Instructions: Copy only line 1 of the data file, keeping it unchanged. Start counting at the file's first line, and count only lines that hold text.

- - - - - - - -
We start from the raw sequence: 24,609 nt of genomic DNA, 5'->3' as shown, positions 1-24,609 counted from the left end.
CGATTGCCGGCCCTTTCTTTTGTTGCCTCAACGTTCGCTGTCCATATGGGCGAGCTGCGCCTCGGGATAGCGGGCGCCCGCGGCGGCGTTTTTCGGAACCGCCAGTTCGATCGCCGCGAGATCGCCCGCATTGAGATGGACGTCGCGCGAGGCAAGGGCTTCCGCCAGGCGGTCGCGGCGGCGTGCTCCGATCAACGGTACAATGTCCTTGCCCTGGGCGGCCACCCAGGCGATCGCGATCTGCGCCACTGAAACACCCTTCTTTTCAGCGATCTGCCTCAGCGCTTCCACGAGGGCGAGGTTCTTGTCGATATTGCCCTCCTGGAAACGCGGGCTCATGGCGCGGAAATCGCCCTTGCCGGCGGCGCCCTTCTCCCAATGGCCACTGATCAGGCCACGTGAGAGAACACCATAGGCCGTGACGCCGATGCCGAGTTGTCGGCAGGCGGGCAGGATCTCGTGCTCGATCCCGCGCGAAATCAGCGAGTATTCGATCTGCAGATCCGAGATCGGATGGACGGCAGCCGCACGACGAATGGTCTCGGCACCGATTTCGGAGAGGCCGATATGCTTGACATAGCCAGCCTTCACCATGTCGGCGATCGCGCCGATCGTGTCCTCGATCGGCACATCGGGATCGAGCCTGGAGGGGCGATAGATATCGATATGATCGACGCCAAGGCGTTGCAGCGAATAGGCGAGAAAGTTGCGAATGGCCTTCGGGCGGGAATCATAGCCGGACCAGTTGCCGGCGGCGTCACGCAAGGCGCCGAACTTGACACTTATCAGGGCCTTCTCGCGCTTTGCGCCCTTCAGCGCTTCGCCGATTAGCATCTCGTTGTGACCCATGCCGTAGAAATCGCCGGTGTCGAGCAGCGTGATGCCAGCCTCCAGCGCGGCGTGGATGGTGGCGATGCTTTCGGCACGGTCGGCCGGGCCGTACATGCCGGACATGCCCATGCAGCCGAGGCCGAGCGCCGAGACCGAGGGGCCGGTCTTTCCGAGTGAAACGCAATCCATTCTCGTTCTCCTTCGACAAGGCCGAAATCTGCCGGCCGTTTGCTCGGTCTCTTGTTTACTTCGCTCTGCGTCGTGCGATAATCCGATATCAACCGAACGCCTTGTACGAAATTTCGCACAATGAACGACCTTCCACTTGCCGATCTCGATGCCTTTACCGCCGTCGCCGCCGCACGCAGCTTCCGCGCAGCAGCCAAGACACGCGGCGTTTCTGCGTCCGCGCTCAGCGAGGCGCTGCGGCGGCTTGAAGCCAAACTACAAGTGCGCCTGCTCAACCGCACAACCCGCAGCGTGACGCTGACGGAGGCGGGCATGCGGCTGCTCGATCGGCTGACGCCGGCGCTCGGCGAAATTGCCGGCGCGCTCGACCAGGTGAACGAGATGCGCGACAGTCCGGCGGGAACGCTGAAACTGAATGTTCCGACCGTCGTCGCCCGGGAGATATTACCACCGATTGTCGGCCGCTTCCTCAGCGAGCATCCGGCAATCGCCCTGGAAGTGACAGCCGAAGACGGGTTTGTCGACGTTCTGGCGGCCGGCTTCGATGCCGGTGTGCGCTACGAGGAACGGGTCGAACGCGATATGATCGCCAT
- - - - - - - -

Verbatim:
We start from the raw sequence: 24,609 nt of genomic DNA, 5'->3' as shown, positions 1-24,609 counted from the left end.